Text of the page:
CRJS 425: White-Collar Crime and Investigation Report a Broken Link

Criminal Justice 425: White-Collar Crime and Investigation examines the increasing and costly non-violent crimes perpetrated within the Canadian business environment. You will be introduced to the major current perspectives within the field of financial investigations, and the theoretical principles and applications of financial investigative techniques. These discussions will include information on accounting procedures, methods of tracing funds, banking and financial record-keeping, and interviewing as applied to detecting and resolving financial crime.

Criminal Justice 425 begins by examining those activities that are defined as white-collar crime, meaning that they involve intentional deception and are enabled by the occupational status and power of the offender. This type of criminal activity includes the offences of fraud, theft, money laundering, and they can occur in a variety of occupational settings including large corporations, publicly traded companies, or various levels of government. There are often elaborate attempts to avoid detection. Perpetrators are often investigated and prosecuted using similar white-collar crime investigative procedures and legal measures. In this respect, you will be introduced to the white-collar crime investigative process and to the global dimensions of this type of criminal activity.

The course, however, is much more than simply a typology of white-collar crimes. It is designed to challenge you in terms of knowledge and critical-thinking skills, and in determining the steps required to detect and investigate this type of criminal activity successfully. Canadian law enforcement approaches are examined in detail, as is the need for a global approach to targeting white-collar crime and its perpetrators. Having said this, a serious drawback to our understanding of white-collar criminality stems from the fact that it is seriously under-reported and thus the information examined in this course is drawn from police reported white-collar crimes and victim surveys.

Unit 1: Defining White-Collar Crime


Required Readings
Supplementary Readings
Sutherland, Edwin (1983). The Problem of White Collar Crime. Chapter 1 in White collar crime: The uncut version. New Haven, CT: Yale University Press.
(available in the AU library)

Unit 2: Studying White-Collar Crime


Required Readings
Homepage: http://www.statcan.gc.ca/
Homepage: http://dsp-psd.pwgsc.gc.ca/

Unit 3: The Impact of White-Collar Crime


Required Readings
Homepage: http://www.ic.gc.ca/ic_wp-pa.htm
Homepage: http://www.acfe.com/
Supplementary Readings

Unit 4: The Law of Fraud in Canada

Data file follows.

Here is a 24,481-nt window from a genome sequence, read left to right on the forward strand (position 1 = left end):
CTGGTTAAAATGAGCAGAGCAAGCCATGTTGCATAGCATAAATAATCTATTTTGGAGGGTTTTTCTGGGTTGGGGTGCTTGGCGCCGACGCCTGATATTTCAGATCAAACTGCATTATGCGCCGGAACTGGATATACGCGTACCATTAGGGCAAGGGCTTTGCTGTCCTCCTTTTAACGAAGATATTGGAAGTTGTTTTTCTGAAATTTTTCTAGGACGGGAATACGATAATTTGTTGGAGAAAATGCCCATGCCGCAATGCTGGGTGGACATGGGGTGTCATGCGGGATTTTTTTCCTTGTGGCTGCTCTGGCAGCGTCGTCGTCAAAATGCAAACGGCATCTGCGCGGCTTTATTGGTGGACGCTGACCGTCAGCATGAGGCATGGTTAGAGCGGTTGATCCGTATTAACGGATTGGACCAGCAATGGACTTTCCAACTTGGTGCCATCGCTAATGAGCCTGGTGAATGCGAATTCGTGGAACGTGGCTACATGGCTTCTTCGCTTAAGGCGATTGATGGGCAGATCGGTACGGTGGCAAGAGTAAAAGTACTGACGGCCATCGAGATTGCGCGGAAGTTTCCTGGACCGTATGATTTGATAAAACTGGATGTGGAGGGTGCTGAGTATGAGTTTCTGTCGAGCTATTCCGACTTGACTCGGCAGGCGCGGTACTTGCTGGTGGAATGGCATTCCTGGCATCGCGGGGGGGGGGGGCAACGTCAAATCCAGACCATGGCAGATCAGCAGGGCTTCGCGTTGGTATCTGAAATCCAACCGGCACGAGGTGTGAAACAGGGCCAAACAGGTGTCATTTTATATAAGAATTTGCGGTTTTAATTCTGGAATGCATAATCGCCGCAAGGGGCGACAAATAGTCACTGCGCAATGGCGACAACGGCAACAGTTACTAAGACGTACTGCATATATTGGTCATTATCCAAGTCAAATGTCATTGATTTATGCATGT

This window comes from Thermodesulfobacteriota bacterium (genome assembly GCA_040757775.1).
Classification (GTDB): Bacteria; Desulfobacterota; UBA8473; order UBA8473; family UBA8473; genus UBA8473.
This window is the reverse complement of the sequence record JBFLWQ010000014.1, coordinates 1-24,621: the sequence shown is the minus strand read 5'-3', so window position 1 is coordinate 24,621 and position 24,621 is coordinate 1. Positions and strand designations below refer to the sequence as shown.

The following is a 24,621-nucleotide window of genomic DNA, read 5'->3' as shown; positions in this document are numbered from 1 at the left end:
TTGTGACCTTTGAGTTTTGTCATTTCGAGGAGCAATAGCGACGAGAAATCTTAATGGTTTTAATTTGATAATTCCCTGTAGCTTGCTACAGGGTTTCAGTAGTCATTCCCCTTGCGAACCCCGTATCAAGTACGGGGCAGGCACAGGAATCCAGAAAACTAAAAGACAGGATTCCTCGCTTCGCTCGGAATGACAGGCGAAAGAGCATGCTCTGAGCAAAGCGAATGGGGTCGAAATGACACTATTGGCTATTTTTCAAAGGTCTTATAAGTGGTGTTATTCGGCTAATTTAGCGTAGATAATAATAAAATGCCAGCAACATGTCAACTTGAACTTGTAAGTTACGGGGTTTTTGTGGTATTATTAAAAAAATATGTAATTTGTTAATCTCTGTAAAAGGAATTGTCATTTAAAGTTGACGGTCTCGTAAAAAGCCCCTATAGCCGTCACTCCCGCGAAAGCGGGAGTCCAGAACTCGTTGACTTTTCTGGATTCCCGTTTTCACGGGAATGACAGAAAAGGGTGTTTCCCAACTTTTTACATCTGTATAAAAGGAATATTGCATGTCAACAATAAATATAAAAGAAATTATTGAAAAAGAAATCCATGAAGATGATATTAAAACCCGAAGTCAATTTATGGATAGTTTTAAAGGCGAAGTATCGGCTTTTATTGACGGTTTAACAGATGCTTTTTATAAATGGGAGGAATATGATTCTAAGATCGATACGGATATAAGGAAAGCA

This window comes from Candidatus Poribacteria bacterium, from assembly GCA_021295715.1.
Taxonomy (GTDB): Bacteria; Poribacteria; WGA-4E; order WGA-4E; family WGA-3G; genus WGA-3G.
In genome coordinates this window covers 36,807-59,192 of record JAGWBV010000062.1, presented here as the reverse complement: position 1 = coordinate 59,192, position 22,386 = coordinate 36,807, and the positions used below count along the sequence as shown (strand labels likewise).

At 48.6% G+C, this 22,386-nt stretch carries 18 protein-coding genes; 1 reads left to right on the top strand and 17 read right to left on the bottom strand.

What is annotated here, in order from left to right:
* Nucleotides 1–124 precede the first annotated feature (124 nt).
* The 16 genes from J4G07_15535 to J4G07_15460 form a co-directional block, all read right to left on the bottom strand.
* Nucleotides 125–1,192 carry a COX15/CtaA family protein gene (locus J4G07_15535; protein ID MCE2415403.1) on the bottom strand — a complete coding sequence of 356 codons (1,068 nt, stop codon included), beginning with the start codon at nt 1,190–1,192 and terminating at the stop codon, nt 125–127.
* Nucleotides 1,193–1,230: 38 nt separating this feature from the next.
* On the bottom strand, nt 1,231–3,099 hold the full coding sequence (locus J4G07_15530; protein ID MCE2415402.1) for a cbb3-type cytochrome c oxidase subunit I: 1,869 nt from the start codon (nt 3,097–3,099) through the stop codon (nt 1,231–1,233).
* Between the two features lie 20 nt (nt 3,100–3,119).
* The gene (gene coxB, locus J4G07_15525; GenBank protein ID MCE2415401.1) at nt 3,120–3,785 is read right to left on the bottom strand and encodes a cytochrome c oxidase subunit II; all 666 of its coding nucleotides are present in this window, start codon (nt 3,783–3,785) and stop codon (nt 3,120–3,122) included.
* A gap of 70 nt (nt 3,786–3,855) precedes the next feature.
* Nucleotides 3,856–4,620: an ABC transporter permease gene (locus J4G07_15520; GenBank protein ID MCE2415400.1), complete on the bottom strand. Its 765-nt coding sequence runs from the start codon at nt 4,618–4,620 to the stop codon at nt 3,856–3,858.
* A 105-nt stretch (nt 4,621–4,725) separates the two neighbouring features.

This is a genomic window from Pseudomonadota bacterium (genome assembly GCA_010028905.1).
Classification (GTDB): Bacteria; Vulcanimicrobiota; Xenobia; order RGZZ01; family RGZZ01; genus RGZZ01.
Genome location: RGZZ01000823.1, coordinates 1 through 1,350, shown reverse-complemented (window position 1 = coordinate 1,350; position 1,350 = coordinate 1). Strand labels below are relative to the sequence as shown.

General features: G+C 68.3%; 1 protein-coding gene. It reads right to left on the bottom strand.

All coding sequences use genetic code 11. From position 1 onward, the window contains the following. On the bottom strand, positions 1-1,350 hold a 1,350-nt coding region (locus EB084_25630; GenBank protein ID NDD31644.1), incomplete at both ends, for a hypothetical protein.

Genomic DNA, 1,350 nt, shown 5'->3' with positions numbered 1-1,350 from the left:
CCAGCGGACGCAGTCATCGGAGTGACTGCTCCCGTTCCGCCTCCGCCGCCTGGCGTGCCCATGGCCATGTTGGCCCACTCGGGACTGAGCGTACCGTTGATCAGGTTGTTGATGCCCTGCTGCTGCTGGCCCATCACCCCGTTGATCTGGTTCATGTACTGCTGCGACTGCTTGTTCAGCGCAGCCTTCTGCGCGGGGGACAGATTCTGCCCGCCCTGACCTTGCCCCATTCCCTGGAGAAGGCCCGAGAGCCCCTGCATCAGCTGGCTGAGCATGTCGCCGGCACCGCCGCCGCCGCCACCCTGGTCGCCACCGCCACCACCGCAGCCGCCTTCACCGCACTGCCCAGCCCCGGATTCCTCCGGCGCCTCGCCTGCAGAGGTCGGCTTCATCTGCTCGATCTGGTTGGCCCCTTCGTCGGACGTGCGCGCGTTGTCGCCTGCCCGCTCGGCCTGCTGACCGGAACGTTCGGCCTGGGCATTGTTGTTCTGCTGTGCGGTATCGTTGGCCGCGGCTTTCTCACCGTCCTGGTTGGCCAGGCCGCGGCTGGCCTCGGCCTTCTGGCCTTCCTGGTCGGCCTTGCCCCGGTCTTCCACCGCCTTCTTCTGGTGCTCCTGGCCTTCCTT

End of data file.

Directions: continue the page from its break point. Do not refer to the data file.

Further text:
Required Readings
Supplementary Readings

Unit 5: Money Laundering in Canada


Required Readings
Homepage: http://www.fintrac-canafe.gc.ca/
Homepage: http://www.oecd.org/home/0,2987,en_2649_201185_1_1_1_1_1,00.html
Homepage: http://oecd.org
Homepage: http://www.fatf-gafi.org
Supplementary Readings

Unit 6: Policing White-Collar Crime


Supplementary Readings
The task force, chaired by securities-law expert Tom Allen and sponsored by the Investment Dealers Association of Canada, has published volumes of breakthrough academic research recommending important changes to improve the efficiency and performance of securities laws.

Unit 7: The Fraud Investigation


There are no readings for Unit 7.

Unit 8: The Forensic Accountant’s Investigation


Required Readings
Homepage: http://ccj.sagepub.com/
The information contained herein is of a general nature and is not intended to address the circumstances of any particular individual or entity. Although we endeavor to provide accurate and timely information, there can be no guarantee that such information is accurate as of the date it is received or that it will continue to be accurate in the future. No one should act on such information without appropriate professional advice after a thorough examination of the particular situation.

For additional information, please access KPMG’s website at http://www.kpmg.ca.

Unit 9: Contemporary Scams and Frauds


Required Readings
Re-read from Unit 3
Homepage: http://www.ic.gc.ca/ic_wp-pa.htm

Unit 10: White-Collar Crimes: Case Studies


Required Readings
Homepage: http://www.parl.gc.ca
For additional information, please access KPMG’s website at http://www.kpmg.ca.
Homepage: http://www.justice.gc.ca

Unit 11: Forensic Accounting Methods and Techniques


Required Readings
Supplementary Readings

Unit 12: Challenges, Issues, and Opportunities in Responding to White-Collar Crime


There are no readings for Unit 12.